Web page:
Undervalued and unrecognized, Turkish waste pickers at mercy of formal recycling sector
Informal waste pickers carry out 80 percent of the recycling in Turkey, but the lack of legal recognition for their work puts them at the mercy of formal players in the sector. Activists are not hopeful that waste pickers will be integrated into the formal recycling scheme in the near future as long as the sector remains under the patronage of private entrepreneurs and unemployment continues to be a bleeding wound for Turkey.
Didem Atakan / Duvar English
In Turkey, there are estimated to be as many as 500,000 waste pickers (toplayıcılar): Those making a living via the collection of recyclables off the street and from waste bins. This number is only an estimate as there is no official data kept on them.
Waste pickers are the “invisible heroes” of Turkey’s recycling industry, according to their words, as 80 percent of recyclables in Turkey are collected by this labor.
Despite the crucial role they play in the recycling sector, they are regularly excluded from Turkey’s environmental legislation. As a result, they have become a kind of ‘ghost’ within the formal waste management scheme.
The Ankara-based Street Waste Collectors Association (Sokak Atık Toplayıcıları Derneği) is demanding the creation of a legislation recognizing waste picking as a formal profession. This would ensure that that the rights of waste pickers be recognized and accounted for as legal obligations, rather than largess.
Neither alive nor dead
In an interview with Duvar English, the association’s president Recep Karaman likened the life of a waste picker to that of the main character in the novel “Yaşar Ne Yaşar Ne Yaşamaz” (Yaşar is neither alive nor dead) by Aziz Nesin. The book exposes the hypocrisy of the Turkish state, as the state considers Yaşar dead when he comes to claim his inheritance, but resurrects him from this “official grave” when it comes time for him to pay taxes or perform military service.
“The workers’ biggest problem is insecurity. We lack social and health security,” Karaman stated.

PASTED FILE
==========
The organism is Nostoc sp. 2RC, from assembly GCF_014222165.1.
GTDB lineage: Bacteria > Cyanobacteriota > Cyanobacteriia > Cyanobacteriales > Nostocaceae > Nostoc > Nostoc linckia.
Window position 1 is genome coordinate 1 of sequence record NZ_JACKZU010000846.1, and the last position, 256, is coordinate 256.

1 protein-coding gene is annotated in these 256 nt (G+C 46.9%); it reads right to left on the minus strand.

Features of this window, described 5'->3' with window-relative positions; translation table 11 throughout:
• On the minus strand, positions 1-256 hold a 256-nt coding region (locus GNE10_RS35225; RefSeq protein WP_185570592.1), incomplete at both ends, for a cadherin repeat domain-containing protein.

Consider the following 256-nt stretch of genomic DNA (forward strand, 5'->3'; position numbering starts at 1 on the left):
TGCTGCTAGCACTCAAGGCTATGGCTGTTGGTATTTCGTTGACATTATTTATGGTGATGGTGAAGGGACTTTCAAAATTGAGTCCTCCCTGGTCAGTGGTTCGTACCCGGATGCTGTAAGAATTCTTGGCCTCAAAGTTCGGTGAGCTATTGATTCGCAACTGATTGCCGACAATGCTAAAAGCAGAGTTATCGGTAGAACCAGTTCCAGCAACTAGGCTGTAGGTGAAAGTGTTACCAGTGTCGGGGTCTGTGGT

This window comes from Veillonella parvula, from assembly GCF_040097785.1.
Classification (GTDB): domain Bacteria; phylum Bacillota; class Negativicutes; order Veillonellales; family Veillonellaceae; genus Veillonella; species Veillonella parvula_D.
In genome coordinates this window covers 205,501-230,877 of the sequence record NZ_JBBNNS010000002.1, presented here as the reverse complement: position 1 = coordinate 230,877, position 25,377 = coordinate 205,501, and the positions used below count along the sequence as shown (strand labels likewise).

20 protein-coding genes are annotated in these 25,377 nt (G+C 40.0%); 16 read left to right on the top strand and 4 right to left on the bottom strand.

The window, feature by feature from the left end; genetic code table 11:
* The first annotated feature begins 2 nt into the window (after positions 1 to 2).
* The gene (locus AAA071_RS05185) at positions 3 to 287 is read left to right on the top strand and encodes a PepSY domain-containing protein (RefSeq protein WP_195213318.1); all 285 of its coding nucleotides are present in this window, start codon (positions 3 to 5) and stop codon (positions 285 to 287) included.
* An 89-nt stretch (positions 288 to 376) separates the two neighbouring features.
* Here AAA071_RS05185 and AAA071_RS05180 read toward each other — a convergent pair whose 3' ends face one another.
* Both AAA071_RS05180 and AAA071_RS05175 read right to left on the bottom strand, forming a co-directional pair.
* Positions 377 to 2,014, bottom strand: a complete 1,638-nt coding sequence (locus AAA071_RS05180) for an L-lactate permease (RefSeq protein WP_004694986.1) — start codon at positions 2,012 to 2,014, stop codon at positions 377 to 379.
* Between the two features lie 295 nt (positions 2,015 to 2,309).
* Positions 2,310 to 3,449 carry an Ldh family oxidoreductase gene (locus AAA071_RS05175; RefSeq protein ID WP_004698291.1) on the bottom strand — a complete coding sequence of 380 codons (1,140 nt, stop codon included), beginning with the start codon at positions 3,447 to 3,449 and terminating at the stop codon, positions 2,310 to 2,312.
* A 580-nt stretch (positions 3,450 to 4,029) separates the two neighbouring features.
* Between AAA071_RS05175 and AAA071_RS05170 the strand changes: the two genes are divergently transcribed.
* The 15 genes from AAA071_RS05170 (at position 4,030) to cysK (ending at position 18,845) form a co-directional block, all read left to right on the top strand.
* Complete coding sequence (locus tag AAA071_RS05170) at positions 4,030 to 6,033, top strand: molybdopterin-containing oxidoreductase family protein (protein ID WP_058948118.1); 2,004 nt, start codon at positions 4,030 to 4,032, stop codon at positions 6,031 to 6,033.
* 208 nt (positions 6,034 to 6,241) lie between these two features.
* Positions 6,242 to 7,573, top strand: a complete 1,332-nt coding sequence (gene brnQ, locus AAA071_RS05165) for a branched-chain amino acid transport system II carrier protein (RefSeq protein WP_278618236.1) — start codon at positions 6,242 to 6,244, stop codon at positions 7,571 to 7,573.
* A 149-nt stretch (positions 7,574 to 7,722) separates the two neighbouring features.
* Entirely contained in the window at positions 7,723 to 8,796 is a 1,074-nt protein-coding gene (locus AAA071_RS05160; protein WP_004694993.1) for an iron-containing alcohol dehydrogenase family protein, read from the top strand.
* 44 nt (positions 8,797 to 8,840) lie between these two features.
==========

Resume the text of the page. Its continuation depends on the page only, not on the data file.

The lack of official recognition comes at another price: social stigma. Karaman believes that the recognition of waste picking as a legal profession will “eliminate such prejudices” towards this line of work in Turkish society.
“People are judging our outward appearances and keeping their distance. But if they get to know us, these prejudices will go away. What this sector needs is visibility,” he added.
When asked why the integration of waste pickers into the formal labor system has not yet happened, Karaman said, “There is a lot of profit involved,” without elaborating further.
Waste pickers as a lucrative recycling system
In an attempt to realign state laws with those of the European Union, the Turkish government introduced new waste management regulations in 2004, which enabled municipalities to delegate the collection of recyclables to private companies. Consequently, the waste pickers’ legal status went from informal to illegal.
As the number of licensed recycling firms has grown over the years, some have argued that the informal network of waste pickers should come to an end. However, licensed firms have neither enough vehicles nor employees to effectively manage Turkey’s total recyclable collection needs. Waste pickers, however, operate at much lower operating costs, only requiring their large wheeled collection bags to work roaming the streets.